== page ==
When planning a trip, there are a million things to think about. However, in this age of environmental responsibility, it is possible that the one more thing that should be asked is the amount of CO2 emissions will be caused by traveling for one place to another. The issue with this question is that the higher the miles per gallon, thus providing for the lowest carbon emissions per person, is usually the most inconvenient methods of traveling. As an example, a bus averages 186.2 per person miles per gallon, while a train provides for 189.7 miles per gallon. In comparison, a car averages 113 miles per gallon per person transported, while an airplane costs 53.6 miles per gallon per person of fuel.
Buses have the lowest emissions, while airplanes have the highest. The cost/benefit becomes a calculation of the time it takes to travel with the emissions costs, put into context with the convenience required to manage spouses, children, and any family pets that may travel. For a family of four, the costs to drive a car is going to be less expensive than using air travel, but for a single person, the costs of air travel is far less than traveling by car.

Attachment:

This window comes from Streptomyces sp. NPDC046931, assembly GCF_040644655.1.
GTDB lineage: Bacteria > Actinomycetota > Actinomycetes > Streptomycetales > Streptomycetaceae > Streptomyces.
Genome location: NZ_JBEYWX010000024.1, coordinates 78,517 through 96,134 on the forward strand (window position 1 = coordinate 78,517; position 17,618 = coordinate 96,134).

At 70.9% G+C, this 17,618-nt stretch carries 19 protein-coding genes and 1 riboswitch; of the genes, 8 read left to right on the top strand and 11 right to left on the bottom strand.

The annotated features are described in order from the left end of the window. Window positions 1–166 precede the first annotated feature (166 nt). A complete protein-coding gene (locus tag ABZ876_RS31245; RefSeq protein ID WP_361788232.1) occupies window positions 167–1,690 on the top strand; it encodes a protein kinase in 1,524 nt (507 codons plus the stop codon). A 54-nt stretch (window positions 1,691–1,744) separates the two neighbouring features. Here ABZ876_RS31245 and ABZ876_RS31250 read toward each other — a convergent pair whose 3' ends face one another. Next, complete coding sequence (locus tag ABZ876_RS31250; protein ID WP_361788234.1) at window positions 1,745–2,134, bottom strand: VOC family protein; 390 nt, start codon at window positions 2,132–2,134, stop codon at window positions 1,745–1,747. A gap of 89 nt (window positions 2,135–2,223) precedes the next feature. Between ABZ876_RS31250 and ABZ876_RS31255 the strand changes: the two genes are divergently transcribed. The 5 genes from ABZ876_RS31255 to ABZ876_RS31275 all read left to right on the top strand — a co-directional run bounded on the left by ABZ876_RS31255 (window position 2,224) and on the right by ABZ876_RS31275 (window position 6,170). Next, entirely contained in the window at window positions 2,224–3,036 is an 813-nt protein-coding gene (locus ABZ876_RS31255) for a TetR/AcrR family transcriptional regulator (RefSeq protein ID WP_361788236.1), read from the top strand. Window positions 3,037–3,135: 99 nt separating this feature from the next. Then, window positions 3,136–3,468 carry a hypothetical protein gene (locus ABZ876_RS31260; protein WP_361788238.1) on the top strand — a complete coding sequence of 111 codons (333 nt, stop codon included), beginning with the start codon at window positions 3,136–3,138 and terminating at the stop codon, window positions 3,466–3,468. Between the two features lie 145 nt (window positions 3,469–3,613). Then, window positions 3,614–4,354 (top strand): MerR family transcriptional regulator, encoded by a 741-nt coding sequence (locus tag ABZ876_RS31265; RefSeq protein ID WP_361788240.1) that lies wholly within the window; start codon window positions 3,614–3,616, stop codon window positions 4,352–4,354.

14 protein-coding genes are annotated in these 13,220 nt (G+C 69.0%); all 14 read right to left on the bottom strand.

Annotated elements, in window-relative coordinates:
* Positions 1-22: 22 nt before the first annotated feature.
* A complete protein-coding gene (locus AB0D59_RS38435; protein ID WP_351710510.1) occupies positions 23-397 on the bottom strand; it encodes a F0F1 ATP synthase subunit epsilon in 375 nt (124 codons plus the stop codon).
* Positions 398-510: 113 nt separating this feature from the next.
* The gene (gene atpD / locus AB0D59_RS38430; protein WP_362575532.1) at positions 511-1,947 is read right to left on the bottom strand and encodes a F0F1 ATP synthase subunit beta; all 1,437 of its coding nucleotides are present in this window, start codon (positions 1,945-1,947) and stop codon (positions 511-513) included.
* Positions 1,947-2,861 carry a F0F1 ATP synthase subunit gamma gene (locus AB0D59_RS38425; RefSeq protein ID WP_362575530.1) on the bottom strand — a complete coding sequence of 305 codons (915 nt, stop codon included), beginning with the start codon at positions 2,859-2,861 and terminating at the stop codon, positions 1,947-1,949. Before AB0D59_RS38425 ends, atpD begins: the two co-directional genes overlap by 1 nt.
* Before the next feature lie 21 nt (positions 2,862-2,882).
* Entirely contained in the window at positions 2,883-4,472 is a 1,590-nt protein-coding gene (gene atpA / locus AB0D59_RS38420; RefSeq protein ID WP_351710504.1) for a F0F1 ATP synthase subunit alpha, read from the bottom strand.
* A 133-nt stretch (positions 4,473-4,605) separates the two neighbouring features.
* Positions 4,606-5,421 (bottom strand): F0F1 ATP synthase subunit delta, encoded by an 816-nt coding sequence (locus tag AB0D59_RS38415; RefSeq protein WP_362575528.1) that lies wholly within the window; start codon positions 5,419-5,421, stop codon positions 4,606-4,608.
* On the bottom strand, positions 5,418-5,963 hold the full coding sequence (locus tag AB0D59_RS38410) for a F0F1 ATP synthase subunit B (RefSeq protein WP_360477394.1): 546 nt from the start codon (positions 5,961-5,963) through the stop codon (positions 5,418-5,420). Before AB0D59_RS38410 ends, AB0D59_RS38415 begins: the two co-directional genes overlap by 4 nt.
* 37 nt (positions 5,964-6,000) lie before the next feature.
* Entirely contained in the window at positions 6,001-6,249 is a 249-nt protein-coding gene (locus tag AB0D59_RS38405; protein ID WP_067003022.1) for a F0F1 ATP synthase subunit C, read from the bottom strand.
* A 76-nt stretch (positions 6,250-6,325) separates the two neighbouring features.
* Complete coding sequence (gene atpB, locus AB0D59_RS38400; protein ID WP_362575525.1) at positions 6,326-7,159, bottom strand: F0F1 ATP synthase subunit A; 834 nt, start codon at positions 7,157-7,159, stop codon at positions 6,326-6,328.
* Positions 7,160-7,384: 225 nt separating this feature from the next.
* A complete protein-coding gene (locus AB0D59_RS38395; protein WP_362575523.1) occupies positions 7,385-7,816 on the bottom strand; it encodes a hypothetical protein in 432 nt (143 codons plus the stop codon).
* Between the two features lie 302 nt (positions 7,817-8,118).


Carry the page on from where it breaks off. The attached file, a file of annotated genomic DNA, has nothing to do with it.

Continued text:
Of course, air travel is the most time efficient mode of travel, but car travel is the most cost efficient for groups. However, what about the environment?
The best course of action is to take the bus, but the bus can be very uncomfortable in terms of time versus space.
The recommendation, then would be to take the TRAIN!
Taking the train is more than just a mode of transportation. In doing research for this article, it became clear that the train was a unique part of the transportation system in the United States. It seems that trains attract one of four different types of passengers – namely, people who refuse to fly, train buffs, GERFS who are ‘glassy-eyed rail fans’, or foamers, which describes people who become absolutely rabid (foaming at the mouth) because of their excitement about trains.
Think – Sheldon Cooper (if you don’t get the reference, see the Big Bang Theory, and binge).
However, the train can take a long time. I looked at the amount of travel time between Los Angeles and Napa and the train was about a 10 hour journey. A car would take about 6 hours, with an airplane getting there in about an hour. Saving time does have costs to the environment, however, so the choice is likely going to be made for most people based on financial personal cost versus time.
The question is always going to be…what do we value most?
The unfortunate answer, because we humans tend to be unable to fully grasp the big picture impact of our actions, will be to make the decision based on what satisfies our immediate needs.
I am no less human.
I hope to go to San Francisco next December for a Christmas weekend event centered on the works of Charles Dickens.
I will likely fly.